More than a million Scots will start paying higher rates of income tax than the rest of the UK to help fund public services if Labour is elected at Holyrood in May, under plans set to be announced by the party on 2 February.
The new Scottish rate of income tax should be increased by 1p to end the need for swingeing cuts to local councils currently being pushed through by the SNP government, Scottish Labour leader Kezia Dugdale will say in a speech in Edinburgh.
The policy, described as her most significant decision since being elected leader, would raise almost £500 million a year but will result in teachers, nurses and other Scottish workers earning more than £20,000 a year having to pay more in tax.
Under the change a person earning £25,000 would pay an extra £140 in tax annually, rising to £290 for someone earning £40,000. The richest would be hit hardest, but Labour sources claimed most Scots would “not really notice” the modest increase in their tax bills.
Although it is undoubtedly an electoral gamble, the proposal will allow Labour to position itself as more progressive than the SNP ahead of the Scottish Parliament election. When he unveiled his draft budget for 2016/17 in December, Finance Minister John Swinney announced that the Scottish rate of income tax would remain at 10p, in line with the rest of the UK, despite the Scottish Government being given the power to raise it from April.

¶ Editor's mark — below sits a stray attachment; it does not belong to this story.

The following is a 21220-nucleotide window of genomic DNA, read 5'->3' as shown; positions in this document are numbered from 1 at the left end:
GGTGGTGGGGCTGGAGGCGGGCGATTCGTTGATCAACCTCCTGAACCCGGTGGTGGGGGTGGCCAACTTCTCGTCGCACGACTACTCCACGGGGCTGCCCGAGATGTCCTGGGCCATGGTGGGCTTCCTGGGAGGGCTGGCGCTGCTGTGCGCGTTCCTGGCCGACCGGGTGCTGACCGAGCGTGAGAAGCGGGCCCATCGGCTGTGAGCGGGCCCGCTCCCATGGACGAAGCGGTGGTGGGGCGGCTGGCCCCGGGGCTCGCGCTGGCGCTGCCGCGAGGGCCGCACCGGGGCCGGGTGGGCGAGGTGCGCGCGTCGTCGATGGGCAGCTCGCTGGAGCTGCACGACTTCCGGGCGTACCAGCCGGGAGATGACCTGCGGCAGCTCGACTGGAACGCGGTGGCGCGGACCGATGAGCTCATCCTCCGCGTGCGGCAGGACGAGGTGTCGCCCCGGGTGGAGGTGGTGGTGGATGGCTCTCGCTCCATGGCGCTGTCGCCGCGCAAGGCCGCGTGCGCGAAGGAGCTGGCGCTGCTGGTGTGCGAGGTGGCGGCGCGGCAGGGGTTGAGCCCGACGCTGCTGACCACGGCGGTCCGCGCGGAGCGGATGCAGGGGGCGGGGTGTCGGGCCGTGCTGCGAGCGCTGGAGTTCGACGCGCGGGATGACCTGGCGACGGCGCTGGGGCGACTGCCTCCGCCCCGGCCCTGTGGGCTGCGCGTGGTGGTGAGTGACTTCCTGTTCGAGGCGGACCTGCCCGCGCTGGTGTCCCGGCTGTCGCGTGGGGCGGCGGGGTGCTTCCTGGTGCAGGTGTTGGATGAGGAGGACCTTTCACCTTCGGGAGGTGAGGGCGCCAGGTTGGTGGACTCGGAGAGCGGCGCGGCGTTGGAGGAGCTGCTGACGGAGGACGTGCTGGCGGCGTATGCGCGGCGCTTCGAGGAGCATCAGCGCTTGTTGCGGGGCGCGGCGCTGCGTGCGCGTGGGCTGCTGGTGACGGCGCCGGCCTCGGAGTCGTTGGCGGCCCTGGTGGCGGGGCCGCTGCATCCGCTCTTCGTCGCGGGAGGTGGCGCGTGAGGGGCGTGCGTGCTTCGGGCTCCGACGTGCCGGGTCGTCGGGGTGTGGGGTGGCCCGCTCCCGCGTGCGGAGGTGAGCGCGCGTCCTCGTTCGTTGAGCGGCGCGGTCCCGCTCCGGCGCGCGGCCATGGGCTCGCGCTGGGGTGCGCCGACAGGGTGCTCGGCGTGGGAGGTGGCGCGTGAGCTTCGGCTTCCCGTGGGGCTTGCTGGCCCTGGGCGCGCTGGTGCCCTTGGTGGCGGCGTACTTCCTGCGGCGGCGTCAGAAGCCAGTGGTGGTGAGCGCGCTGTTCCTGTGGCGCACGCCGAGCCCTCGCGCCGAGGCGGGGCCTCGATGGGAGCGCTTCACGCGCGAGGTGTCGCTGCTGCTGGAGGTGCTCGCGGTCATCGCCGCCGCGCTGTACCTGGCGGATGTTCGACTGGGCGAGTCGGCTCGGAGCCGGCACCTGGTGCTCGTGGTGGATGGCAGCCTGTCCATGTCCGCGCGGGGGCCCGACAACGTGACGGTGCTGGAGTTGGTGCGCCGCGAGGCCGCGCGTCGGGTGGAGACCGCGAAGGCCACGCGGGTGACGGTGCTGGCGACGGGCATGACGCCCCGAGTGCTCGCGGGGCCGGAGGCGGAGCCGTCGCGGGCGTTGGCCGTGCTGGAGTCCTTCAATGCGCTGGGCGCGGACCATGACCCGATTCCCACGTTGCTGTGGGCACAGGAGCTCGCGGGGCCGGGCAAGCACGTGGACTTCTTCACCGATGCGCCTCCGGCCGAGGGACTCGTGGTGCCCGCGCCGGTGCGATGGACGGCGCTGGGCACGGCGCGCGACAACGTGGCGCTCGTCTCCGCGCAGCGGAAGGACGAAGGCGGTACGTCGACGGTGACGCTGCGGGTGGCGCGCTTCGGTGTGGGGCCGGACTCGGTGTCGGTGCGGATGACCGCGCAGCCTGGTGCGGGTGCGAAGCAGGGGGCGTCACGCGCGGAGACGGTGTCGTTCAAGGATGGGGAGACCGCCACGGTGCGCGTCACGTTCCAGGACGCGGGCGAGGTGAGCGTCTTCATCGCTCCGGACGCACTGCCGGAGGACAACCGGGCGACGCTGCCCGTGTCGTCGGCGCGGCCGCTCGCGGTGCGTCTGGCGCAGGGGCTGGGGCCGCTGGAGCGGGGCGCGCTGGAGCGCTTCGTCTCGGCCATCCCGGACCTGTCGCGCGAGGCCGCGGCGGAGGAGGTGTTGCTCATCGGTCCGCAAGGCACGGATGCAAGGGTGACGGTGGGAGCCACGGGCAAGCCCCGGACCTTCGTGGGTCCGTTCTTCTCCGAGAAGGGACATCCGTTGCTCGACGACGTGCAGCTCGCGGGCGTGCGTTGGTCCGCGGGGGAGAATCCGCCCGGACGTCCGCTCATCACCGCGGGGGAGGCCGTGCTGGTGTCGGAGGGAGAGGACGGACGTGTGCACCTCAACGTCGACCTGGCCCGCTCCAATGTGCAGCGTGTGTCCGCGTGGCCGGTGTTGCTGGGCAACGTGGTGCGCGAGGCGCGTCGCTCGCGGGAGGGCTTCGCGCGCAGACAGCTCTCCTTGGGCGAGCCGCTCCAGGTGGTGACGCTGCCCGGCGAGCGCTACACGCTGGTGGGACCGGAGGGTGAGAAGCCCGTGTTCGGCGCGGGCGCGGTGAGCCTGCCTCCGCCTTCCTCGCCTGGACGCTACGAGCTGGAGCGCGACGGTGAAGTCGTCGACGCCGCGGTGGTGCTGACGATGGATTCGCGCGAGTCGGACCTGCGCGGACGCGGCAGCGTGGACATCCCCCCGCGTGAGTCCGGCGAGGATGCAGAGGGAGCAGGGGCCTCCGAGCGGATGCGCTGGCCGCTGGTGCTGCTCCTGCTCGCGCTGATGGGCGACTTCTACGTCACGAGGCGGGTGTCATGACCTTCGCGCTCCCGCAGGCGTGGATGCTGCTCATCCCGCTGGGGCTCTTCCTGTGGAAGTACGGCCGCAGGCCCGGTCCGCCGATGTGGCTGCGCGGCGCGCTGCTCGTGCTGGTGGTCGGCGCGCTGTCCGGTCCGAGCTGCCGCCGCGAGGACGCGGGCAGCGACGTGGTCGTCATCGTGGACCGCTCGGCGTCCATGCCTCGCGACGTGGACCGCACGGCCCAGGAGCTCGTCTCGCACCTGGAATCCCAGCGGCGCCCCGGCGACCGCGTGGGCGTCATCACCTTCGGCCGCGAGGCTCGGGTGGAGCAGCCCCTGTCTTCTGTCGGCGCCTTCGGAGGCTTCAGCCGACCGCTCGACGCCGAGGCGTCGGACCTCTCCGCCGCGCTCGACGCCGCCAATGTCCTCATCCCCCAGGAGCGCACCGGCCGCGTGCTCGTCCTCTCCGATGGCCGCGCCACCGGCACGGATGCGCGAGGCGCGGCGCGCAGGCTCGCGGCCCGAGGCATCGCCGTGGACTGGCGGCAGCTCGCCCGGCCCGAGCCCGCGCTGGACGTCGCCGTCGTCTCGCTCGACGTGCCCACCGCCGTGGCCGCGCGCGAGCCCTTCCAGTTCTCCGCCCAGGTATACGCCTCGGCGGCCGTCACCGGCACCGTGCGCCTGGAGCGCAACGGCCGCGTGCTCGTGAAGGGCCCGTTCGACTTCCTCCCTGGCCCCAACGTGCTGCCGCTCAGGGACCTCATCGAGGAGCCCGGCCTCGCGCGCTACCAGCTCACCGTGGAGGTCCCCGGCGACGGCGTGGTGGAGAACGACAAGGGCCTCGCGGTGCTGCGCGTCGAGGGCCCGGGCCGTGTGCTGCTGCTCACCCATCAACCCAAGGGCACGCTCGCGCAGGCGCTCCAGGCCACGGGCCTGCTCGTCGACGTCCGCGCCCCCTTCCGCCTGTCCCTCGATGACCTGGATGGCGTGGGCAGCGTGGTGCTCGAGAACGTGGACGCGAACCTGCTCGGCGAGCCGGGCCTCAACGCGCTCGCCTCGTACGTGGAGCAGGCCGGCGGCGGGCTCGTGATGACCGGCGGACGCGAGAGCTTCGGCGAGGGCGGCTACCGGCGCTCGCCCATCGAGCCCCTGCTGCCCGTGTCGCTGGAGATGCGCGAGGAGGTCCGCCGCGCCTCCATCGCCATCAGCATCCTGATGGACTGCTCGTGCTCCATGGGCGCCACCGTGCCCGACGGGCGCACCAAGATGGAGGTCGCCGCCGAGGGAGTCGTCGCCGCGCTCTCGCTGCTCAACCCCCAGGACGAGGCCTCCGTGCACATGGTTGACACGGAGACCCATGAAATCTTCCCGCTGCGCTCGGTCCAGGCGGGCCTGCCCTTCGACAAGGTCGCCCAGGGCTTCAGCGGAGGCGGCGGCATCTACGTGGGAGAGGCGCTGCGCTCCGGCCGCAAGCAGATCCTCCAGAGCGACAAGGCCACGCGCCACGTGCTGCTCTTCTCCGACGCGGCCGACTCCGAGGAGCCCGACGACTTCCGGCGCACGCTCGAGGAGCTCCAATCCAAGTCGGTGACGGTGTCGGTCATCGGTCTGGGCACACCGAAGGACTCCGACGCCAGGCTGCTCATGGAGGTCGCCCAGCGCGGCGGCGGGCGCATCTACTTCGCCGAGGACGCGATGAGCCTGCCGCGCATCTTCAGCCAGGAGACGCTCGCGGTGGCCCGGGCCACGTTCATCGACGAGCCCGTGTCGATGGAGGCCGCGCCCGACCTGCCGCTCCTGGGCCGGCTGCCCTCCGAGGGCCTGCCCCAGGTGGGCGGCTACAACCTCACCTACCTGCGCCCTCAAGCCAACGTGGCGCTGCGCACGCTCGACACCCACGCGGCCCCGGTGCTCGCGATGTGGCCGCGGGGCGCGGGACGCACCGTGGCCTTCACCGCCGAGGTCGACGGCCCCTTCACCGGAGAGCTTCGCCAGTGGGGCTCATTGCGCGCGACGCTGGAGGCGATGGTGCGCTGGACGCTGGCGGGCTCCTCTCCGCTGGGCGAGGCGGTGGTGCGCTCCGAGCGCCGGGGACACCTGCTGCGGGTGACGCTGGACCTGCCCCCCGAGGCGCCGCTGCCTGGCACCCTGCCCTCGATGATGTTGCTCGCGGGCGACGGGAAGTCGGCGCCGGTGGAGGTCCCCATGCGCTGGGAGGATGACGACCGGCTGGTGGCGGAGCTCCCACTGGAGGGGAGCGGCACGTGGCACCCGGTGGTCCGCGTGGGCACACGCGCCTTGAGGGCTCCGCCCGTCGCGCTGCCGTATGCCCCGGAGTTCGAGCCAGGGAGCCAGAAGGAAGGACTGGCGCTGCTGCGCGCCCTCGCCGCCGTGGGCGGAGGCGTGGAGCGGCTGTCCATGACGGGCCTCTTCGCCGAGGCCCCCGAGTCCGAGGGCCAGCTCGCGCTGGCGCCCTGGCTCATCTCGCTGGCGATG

Labour’s proposed change would effectively mean that the Scottish basic rate of income tax would rise to 21 per cent. As part of the policy those earning less than £20,000 a year would be given £100 to boost their incomes, paid for using around £50m of the money raised from the increase in tax.
“Given the choice between using our powers or making cuts to our children’s future, we choose to use our powers,” Ms Dugdale will say. “We will tear up this SNP budget that simply manages Tory cuts and instead use the power we have to set the Scottish rate of income tax one pence higher than the rate set by George Osborne. This will provide an extra half a billion pounds a year to invest in the future.
“We don’t do this because we want to use the powers for their own sake. We do it because there is no other alternative to cutting into our nation’s future. It enables us to stop cuts to schools and other vital public services, and to guarantee that spending on education will be protected in real terms in the next five years.”